US 7788084 B2
A parser for parsing text includes a tokenizing module which divides the text into an ordered sequence of linguistic tokens. A morphological module associates parts of speech with the linguistic tokens. A detection module identifies candidate titles of creative works, such as works of art. A filtering module filters the candidate titles of works to exclude citations of direct speech from the candidate titles of works. A comparison module compares any remaining candidate titles of works with titles of works in an associated knowledge base. The comparison module annotates the text when a match is found.
1. A computer comprising:
a parser for parsing text comprising:
a tokenizing module which divides the text into an ordered sequence of linguistic tokens,
a morphological module for associating parts of speech with the linguistic tokens, the morphological module identifying verbs which are used to introduce direct speech,
a detection module which applies rules for identifying expressions as candidate titles of works, each of the expressions comprising at least one of the linguistic tokens,
a filtering module for filtering the candidate titles of works, the filtering module applying at least one rule which is formulated to exclude citations of direct speech from the candidate titles of works, the filtering module determining whether an expression identified by the detection module constitutes direct speech introduced by a verb identified by the morphological module as being one of the verbs which are used to introduce direct speech, and
a comparison module for comparing remaining candidate titles of works with titles of works in an associated knowledge base and annotating the text to identify the candidate title as a nominative unit when a match with a title of a work is found in the associated knowledge base; and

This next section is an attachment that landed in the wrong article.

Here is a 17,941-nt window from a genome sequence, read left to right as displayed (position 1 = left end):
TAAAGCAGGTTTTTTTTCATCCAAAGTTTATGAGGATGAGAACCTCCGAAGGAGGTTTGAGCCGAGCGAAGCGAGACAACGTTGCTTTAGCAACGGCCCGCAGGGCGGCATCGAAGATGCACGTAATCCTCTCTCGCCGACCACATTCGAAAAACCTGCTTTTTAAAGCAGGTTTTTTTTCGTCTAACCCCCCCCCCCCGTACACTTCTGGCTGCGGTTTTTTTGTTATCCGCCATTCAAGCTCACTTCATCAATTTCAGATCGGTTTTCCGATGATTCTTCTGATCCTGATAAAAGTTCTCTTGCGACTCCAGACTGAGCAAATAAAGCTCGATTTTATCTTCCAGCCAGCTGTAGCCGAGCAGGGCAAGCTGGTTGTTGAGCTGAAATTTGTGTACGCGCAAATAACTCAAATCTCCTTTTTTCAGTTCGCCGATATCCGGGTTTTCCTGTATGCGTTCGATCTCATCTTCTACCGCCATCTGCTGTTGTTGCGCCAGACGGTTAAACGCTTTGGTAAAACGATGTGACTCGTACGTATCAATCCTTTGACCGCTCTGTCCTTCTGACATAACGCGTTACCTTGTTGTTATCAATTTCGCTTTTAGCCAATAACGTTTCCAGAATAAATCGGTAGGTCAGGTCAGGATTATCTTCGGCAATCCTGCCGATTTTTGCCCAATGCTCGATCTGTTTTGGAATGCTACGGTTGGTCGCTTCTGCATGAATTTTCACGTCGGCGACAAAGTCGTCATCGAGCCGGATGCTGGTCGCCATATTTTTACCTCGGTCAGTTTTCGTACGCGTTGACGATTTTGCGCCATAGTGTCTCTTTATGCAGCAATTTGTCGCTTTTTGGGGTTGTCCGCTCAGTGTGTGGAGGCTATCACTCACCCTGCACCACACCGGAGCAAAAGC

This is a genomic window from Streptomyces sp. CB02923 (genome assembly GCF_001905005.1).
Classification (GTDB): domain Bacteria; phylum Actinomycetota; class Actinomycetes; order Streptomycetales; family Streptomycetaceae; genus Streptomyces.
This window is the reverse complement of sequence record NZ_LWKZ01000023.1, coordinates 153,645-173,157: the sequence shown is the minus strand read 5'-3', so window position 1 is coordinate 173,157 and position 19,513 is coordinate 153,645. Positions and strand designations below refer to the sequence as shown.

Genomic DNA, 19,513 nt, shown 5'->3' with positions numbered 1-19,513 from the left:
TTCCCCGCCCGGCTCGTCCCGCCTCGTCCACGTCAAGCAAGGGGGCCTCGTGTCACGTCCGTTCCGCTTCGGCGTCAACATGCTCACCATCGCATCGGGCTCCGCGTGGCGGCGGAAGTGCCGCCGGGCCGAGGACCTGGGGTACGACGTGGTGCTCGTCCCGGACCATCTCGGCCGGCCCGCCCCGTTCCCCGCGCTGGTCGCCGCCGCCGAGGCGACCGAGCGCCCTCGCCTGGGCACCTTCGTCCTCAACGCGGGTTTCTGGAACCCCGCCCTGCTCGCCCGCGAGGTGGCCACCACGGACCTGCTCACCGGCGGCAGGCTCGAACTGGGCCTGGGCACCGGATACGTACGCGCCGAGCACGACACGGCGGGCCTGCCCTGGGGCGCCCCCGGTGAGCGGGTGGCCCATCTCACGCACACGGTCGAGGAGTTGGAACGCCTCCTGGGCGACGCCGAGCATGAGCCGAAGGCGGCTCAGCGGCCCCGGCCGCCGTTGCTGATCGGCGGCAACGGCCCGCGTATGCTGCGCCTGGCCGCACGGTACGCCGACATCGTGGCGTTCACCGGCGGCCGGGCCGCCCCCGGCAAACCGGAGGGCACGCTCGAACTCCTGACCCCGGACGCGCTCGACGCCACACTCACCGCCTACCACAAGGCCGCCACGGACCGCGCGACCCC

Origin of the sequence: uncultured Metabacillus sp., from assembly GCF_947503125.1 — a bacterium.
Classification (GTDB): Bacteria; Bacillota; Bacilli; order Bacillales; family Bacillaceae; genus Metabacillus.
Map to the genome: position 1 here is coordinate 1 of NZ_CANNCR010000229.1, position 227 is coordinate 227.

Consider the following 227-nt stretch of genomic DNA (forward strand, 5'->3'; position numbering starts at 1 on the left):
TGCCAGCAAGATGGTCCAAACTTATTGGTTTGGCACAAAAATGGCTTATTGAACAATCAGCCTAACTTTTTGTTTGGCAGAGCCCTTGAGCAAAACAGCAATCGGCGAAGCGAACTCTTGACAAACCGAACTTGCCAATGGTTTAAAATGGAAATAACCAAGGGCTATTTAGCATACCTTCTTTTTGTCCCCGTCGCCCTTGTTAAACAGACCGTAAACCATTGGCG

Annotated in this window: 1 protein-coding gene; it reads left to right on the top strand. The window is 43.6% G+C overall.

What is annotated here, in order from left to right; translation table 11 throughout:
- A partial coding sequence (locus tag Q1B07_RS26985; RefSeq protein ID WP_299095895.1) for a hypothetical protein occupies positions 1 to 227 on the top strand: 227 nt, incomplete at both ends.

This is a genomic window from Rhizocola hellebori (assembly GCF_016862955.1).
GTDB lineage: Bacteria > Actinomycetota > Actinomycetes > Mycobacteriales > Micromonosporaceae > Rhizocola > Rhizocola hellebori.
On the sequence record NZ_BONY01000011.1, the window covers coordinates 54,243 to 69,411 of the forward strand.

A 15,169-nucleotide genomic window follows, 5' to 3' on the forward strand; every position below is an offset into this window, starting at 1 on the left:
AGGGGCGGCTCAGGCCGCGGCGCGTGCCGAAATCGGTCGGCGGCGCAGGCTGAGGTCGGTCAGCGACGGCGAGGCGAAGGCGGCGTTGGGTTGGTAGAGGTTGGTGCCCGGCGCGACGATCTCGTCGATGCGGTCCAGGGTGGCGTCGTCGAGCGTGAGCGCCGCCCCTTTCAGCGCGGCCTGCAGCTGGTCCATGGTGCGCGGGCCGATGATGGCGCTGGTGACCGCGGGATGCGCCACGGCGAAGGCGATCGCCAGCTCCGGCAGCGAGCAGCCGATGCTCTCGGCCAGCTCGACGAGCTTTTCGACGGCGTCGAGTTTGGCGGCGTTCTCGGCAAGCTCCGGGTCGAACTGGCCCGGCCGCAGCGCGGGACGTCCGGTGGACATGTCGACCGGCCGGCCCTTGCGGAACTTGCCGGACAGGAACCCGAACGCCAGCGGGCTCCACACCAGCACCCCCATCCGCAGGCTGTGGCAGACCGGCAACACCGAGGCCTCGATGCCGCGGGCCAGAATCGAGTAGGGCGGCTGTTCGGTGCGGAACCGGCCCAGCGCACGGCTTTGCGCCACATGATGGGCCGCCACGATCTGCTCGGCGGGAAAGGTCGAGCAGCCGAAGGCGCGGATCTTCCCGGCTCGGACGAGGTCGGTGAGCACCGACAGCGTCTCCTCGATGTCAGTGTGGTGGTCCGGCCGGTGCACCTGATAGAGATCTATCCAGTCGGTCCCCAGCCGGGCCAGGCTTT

a digital processor for implementing the parser.
2. The computer of
3. The computer of
4. A natural language processing system comprising:
the computer of
a knowledge base which stores titles of works.
5. The natural language processing system of
6. The natural language processing system of
7. A method for natural language processing of input text comprising:
processing the text to identify a group of candidate titles of works;
identifying verbs which are used to introduce direct speech;
filtering the group of candidate titles of works, including applying at least one rule which is formulated to remove candidate titles of works which are citations of direct speech from the group of candidate titles of works, the filtering comprising filtering out expressions linked to a verb identified as being one of the verbs which are used to introduce direct speech;
comparing remaining candidate titles of works with a knowledge base which identifies titles of works;